Recently, mixologist Jamie Gordon hosted an Absolut Vodka Boston Tea Party at Food & Wine's New York City office. He gave the editorial staff a taste of some fantastic cocktails he created with the spirit, such as the juicy and aromatic Absolut Boston Blackberry.

Makes 1 Drink

4 large blackberries
1 ounce agave nectar
4 ounces Absolut Boston
1 1/2 ounces fresh lemon juice
4 dashes rhubarb bitters

In a cocktail shaker, muddle 2 of the blackberries with the agave nectar. Add the Absolut Boston, lemon juice, bitters and ice. Shake well and double strain into a chilled large martini glass. Garnish with the remaining 2 blackberries.

Wines Above $40

NYC Wine & Food Festival: Beaucastel Tasting


Over the weekend I had the good fortune to introduce (and then sit on a panel with) Marc Perrin of Château Beaucastel, as eighty or so equally fortunate people got to taste through a vertical of Château Beaucastel going back to 1988. The wines showed gorgeously and reaffirmed—not that there's much doubt about it—Beaucastel's place in the top ranks of the Châteauneuf-du-Pape heirarchy.

Perrin was adamant about the benefits of organic viticulture, though in an effortlessly charming way: "When my grandfather decided to use organic viticulture in 1950, people thought he was crazy. But we think it is absolutely the only way to go to make wines that express a sense of place," he stated, adding later, "Industrial yeasts are good for industrial wine. But when you are talking about the identity of a terroir, natural yeast is the only option."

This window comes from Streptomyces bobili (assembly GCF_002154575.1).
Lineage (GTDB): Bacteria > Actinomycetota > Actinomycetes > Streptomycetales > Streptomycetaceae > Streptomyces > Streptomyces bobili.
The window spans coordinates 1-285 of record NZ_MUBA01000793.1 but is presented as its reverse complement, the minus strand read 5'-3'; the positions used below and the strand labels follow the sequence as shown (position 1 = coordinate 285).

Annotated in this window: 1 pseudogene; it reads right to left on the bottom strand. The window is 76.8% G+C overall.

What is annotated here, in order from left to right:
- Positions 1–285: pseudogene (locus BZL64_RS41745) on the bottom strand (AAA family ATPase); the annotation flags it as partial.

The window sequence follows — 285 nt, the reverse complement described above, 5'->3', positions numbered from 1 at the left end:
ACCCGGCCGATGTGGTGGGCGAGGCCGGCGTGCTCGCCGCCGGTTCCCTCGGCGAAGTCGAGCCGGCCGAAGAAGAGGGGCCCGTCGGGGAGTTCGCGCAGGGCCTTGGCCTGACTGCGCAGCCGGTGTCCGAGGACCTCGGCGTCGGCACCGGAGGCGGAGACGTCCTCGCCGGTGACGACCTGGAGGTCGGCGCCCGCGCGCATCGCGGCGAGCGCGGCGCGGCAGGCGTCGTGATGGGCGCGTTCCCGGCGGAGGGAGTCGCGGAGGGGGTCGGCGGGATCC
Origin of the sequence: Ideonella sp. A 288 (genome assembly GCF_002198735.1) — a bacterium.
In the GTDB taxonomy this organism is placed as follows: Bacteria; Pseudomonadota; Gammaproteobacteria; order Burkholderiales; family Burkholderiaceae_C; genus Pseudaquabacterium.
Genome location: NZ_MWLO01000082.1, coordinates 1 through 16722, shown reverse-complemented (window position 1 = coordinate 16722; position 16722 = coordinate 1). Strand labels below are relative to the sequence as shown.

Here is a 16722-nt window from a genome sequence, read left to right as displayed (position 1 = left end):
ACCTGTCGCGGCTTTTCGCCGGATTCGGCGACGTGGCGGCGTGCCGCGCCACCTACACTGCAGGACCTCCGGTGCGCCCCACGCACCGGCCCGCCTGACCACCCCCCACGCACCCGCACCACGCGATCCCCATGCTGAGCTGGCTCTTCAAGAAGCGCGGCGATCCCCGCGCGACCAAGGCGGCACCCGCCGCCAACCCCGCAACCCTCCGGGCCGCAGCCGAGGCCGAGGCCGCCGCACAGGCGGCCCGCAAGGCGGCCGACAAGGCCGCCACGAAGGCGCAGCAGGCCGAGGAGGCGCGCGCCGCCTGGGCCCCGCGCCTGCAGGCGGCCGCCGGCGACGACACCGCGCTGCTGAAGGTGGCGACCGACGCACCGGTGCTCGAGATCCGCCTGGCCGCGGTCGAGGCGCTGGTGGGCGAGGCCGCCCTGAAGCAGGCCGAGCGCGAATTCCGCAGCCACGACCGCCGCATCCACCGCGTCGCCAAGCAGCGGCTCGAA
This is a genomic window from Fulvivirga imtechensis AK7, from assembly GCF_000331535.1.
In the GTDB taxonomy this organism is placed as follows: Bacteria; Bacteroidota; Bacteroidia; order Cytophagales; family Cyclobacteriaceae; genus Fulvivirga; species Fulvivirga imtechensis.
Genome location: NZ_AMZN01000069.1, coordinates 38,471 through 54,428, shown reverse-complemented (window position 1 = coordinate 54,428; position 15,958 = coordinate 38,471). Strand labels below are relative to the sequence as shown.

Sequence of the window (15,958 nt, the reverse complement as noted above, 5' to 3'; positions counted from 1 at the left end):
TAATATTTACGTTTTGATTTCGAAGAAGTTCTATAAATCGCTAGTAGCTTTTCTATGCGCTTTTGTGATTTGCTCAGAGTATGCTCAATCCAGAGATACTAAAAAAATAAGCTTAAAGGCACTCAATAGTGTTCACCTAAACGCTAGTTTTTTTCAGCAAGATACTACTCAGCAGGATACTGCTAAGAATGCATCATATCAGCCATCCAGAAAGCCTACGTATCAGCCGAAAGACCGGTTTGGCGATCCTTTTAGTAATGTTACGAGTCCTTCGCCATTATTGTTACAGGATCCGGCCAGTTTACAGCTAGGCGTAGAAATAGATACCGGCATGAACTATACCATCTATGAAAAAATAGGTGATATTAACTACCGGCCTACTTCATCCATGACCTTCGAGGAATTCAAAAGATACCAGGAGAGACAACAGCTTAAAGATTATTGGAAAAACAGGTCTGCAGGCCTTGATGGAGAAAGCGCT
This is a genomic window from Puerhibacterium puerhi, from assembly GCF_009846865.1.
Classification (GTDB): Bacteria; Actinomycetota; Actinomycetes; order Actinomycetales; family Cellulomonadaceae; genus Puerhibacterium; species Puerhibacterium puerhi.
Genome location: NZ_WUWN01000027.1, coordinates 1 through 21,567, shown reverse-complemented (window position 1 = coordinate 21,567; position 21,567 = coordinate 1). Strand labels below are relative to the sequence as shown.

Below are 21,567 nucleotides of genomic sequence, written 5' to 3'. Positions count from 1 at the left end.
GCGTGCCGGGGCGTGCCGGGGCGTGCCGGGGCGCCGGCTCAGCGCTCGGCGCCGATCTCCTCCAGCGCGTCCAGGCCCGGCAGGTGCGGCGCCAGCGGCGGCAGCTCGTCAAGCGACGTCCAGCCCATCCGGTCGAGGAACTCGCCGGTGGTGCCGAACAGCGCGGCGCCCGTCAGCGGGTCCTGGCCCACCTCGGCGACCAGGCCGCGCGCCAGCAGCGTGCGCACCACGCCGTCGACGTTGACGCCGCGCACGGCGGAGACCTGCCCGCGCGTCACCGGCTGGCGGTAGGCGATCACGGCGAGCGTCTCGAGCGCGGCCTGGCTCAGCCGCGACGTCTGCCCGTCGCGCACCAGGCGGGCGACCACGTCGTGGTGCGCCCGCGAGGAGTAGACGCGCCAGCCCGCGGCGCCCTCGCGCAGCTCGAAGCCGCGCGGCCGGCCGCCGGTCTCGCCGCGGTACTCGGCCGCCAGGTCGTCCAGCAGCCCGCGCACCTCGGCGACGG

Beaucastel bottles

Of the vintages we tasted through ('07, '06, '98, '94, '90, '89, & '88), these were my highlights:

2007 Chateau de Beaucastel, a powerful wine with creamy black raspberry and licorice notes, hints of toast and berry skin, and lots of fine-grained but substantial tannins—though still extremely young, it promises to be fantastic over time. This hasn't been released yet, but will be soon; it would be an outstanding cellar purchase.

2000 Château de Beaucastel, which had shifted toward more secondary characteristics of earth and loam under its dark cherry fruit, with a touch of tobacco on the end and a velvety texture. Perrin said it reminded him of "when you go into a forest after it rains," which struck me as just right.